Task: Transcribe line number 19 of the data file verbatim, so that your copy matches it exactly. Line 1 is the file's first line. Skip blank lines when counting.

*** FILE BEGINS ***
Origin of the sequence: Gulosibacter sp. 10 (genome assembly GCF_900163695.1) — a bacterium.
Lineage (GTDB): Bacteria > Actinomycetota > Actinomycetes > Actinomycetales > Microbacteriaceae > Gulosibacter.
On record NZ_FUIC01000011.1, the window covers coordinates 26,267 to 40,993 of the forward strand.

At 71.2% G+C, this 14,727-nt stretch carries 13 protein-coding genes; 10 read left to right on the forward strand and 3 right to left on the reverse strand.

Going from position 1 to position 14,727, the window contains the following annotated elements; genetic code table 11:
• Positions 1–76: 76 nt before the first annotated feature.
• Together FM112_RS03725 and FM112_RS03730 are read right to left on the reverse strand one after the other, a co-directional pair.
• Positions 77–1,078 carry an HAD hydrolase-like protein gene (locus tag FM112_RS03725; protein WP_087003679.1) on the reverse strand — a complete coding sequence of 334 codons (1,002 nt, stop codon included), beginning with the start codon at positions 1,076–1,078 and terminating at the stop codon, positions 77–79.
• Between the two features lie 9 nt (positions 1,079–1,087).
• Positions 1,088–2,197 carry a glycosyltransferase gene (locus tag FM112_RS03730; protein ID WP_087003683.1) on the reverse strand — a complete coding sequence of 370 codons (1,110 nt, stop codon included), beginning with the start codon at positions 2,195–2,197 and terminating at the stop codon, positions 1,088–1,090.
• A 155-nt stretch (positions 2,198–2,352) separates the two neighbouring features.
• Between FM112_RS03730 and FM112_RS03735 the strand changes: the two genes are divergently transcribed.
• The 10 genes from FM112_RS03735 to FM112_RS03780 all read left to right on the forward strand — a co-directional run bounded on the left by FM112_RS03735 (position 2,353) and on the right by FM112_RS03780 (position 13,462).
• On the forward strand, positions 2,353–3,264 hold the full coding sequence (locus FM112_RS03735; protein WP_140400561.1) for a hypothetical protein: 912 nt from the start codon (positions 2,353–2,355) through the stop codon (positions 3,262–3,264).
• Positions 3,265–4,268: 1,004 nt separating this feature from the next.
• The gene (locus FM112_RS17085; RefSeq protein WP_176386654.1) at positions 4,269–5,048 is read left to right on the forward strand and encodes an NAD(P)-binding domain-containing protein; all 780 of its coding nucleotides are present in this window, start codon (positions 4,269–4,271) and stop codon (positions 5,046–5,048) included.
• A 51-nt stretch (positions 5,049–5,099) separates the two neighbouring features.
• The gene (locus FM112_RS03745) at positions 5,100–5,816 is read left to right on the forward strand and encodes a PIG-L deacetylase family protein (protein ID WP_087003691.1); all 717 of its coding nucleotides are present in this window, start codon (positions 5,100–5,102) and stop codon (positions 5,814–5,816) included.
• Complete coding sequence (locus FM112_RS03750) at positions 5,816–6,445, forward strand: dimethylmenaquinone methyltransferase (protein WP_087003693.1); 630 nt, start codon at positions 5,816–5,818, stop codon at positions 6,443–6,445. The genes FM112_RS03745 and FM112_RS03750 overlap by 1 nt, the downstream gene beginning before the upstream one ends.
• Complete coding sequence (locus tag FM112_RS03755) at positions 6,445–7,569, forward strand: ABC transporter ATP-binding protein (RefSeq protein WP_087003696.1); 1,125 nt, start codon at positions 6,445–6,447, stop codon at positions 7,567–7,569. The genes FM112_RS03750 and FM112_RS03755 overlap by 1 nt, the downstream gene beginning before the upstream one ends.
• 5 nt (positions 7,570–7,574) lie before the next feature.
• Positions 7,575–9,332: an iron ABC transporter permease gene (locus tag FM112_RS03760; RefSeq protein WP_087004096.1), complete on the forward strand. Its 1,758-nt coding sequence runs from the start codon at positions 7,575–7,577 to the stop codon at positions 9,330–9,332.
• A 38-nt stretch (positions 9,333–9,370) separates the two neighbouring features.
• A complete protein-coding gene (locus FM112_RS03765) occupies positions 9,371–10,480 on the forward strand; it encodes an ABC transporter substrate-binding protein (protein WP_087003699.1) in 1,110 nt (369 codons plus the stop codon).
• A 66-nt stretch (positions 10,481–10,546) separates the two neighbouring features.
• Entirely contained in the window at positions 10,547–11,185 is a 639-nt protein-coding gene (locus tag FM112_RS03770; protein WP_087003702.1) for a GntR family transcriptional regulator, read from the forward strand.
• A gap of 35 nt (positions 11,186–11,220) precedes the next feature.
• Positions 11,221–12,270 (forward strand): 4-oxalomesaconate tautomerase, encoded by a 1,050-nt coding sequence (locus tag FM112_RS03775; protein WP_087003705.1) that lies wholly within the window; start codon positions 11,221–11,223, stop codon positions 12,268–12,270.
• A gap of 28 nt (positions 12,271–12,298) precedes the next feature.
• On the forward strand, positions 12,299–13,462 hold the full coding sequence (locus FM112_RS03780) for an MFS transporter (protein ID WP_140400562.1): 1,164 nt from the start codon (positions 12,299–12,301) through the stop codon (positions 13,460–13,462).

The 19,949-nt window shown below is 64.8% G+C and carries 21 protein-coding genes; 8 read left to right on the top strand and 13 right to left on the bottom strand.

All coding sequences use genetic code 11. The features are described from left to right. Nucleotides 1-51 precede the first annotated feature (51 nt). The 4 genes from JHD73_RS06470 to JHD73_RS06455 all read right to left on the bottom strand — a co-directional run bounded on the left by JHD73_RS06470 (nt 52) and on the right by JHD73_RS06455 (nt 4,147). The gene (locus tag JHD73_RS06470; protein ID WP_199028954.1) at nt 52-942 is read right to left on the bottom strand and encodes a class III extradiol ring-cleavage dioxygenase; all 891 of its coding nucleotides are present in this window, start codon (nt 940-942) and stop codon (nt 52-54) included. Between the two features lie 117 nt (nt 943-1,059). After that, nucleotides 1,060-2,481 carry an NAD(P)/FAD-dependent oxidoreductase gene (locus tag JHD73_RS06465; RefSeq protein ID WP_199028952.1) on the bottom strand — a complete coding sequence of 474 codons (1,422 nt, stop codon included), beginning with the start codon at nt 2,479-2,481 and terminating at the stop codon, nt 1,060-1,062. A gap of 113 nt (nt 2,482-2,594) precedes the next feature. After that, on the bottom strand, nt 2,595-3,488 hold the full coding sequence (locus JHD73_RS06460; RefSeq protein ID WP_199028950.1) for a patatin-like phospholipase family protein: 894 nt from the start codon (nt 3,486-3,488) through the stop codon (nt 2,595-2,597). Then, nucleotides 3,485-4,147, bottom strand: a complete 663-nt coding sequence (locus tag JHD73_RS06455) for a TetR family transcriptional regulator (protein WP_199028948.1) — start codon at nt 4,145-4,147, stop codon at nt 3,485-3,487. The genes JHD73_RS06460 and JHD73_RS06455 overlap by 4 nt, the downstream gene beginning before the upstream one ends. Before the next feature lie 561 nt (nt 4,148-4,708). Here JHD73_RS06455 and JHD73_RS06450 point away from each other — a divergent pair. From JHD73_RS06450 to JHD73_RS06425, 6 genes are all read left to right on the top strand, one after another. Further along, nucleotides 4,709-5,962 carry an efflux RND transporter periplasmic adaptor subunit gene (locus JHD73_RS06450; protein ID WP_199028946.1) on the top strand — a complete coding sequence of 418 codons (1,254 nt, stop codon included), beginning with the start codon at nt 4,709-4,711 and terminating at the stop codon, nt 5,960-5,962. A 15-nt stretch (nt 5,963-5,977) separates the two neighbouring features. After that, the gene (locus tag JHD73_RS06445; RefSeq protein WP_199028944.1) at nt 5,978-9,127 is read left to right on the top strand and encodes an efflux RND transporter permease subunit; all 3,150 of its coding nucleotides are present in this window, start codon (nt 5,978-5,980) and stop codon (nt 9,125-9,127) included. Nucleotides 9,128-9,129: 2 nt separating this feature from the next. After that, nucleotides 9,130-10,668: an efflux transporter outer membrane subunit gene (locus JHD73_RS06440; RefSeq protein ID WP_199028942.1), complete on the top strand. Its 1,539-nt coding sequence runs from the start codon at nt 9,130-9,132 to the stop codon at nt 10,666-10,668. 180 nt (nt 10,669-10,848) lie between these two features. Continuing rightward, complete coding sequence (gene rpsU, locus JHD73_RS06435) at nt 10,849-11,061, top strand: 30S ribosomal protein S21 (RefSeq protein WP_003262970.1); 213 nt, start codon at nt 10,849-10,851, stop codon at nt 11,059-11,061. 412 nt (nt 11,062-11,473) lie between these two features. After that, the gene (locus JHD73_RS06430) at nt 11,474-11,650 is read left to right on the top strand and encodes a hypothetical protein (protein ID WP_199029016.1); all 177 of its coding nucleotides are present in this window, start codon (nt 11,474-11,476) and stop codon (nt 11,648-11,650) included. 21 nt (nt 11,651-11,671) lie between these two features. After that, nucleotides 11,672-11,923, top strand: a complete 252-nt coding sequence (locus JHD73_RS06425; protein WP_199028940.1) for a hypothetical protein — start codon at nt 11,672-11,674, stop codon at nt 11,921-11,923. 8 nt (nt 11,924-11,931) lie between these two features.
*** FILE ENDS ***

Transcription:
• Complete coding sequence (locus FM112_RS03750) at positions 5,816–6,445, forward strand: dimethylmenaquinone methyltransferase (protein WP_087003693.1); 630 nt, start codon at positions 5,816–5,818, stop codon at positions 6,443–6,445. The genes FM112_RS03745 and FM112_RS03750 overlap by 1 nt, the downstream gene beginning before the upstream one ends.